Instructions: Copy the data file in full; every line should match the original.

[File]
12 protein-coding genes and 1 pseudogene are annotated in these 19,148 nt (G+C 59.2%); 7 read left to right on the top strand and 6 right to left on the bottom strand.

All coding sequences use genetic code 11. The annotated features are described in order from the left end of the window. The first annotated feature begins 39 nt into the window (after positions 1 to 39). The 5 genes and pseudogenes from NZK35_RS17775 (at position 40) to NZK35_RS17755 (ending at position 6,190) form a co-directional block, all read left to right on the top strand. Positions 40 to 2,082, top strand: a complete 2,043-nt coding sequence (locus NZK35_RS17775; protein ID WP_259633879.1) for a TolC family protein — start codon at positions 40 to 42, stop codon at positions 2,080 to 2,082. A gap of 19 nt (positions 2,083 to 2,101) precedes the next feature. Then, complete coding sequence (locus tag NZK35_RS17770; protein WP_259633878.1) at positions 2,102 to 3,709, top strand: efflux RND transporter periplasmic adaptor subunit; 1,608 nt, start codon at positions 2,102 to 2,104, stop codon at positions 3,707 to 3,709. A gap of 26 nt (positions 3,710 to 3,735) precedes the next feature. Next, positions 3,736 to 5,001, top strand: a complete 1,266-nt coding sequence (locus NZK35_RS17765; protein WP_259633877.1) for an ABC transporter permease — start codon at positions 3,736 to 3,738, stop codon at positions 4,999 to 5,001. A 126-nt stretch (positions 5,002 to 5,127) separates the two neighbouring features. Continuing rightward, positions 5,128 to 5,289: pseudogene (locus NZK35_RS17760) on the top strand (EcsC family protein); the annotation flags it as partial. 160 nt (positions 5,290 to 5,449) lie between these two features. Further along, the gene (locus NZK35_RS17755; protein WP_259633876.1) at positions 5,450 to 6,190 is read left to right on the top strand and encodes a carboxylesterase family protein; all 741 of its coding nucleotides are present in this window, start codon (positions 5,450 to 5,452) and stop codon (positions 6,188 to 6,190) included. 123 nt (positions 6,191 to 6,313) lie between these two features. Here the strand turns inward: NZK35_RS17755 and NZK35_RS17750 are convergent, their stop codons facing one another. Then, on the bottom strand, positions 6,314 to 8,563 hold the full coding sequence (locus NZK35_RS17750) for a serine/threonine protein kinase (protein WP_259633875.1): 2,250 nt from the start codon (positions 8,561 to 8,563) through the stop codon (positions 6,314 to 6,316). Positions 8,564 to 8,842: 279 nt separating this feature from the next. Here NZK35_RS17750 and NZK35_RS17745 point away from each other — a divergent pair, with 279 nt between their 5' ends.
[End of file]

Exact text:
12 protein-coding genes and 1 pseudogene are annotated in these 19,148 nt (G+C 59.2%); 7 read left to right on the top strand and 6 right to left on the bottom strand.

All coding sequences use genetic code 11. The annotated features are described in order from the left end of the window. The first annotated feature begins 39 nt into the window (after positions 1 to 39). The 5 genes and pseudogenes from NZK35_RS17775 (at position 40) to NZK35_RS17755 (ending at position 6,190) form a co-directional block, all read left to right on the top strand. Positions 40 to 2,082, top strand: a complete 2,043-nt coding sequence (locus NZK35_RS17775; protein ID WP_259633879.1) for a TolC family protein — start codon at positions 40 to 42, stop codon at positions 2,080 to 2,082. A gap of 19 nt (positions 2,083 to 2,101) precedes the next feature. Then, complete coding sequence (locus tag NZK35_RS17770; protein WP_259633878.1) at positions 2,102 to 3,709, top strand: efflux RND transporter periplasmic adaptor subunit; 1,608 nt, start codon at positions 2,102 to 2,104, stop codon at positions 3,707 to 3,709. A gap of 26 nt (positions 3,710 to 3,735) precedes the next feature. Next, positions 3,736 to 5,001, top strand: a complete 1,266-nt coding sequence (locus NZK35_RS17765; protein WP_259633877.1) for an ABC transporter permease — start codon at positions 3,736 to 3,738, stop codon at positions 4,999 to 5,001. A 126-nt stretch (positions 5,002 to 5,127) separates the two neighbouring features. Continuing rightward, positions 5,128 to 5,289: pseudogene (locus NZK35_RS17760) on the top strand (EcsC family protein); the annotation flags it as partial. 160 nt (positions 5,290 to 5,449) lie between these two features. Further along, the gene (locus NZK35_RS17755; protein WP_259633876.1) at positions 5,450 to 6,190 is read left to right on the top strand and encodes a carboxylesterase family protein; all 741 of its coding nucleotides are present in this window, start codon (positions 5,450 to 5,452) and stop codon (positions 6,188 to 6,190) included. 123 nt (positions 6,191 to 6,313) lie between these two features. Here the strand turns inward: NZK35_RS17755 and NZK35_RS17750 are convergent, their stop codons facing one another. Then, on the bottom strand, positions 6,314 to 8,563 hold the full coding sequence (locus NZK35_RS17750) for a serine/threonine protein kinase (protein WP_259633875.1): 2,250 nt from the start codon (positions 8,561 to 8,563) through the stop codon (positions 6,314 to 6,316). Positions 8,564 to 8,842: 279 nt separating this feature from the next. Here NZK35_RS17750 and NZK35_RS17745 point away from each other — a divergent pair, with 279 nt between their 5' ends.